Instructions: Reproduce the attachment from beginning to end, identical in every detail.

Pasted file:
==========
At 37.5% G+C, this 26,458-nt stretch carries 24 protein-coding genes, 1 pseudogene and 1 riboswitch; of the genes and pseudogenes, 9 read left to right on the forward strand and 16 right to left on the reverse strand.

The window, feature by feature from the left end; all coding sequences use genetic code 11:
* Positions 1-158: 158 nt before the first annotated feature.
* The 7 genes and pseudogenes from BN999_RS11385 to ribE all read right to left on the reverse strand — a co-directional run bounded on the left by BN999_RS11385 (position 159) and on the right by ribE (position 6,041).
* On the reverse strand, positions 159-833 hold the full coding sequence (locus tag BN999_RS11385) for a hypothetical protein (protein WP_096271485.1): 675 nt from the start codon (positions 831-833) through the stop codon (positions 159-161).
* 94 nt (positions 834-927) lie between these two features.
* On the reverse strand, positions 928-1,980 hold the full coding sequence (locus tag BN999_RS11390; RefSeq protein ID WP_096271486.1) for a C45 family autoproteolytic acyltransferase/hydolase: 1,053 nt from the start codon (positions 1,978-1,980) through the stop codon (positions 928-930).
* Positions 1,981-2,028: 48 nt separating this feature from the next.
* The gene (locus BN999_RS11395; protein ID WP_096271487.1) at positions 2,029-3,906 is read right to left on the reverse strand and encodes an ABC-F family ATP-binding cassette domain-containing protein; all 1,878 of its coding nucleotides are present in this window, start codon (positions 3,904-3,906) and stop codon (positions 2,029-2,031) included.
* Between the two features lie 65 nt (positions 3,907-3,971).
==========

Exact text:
At 37.5% G+C, this 26,458-nt stretch carries 24 protein-coding genes, 1 pseudogene and 1 riboswitch; of the genes and pseudogenes, 9 read left to right on the forward strand and 16 right to left on the reverse strand.

The window, feature by feature from the left end; all coding sequences use genetic code 11:
* Positions 1-158: 158 nt before the first annotated feature.
* The 7 genes and pseudogenes from BN999_RS11385 to ribE all read right to left on the reverse strand — a co-directional run bounded on the left by BN999_RS11385 (position 159) and on the right by ribE (position 6,041).
* On the reverse strand, positions 159-833 hold the full coding sequence (locus tag BN999_RS11385) for a hypothetical protein (protein WP_096271485.1): 675 nt from the start codon (positions 831-833) through the stop codon (positions 159-161).
* 94 nt (positions 834-927) lie between these two features.
* On the reverse strand, positions 928-1,980 hold the full coding sequence (locus tag BN999_RS11390; RefSeq protein ID WP_096271486.1) for a C45 family autoproteolytic acyltransferase/hydolase: 1,053 nt from the start codon (positions 1,978-1,980) through the stop codon (positions 928-930).
* Positions 1,981-2,028: 48 nt separating this feature from the next.
* The gene (locus BN999_RS11395; protein ID WP_096271487.1) at positions 2,029-3,906 is read right to left on the reverse strand and encodes an ABC-F family ATP-binding cassette domain-containing protein; all 1,878 of its coding nucleotides are present in this window, start codon (positions 3,904-3,906) and stop codon (positions 2,029-2,031) included.
* Between the two features lie 65 nt (positions 3,907-3,971).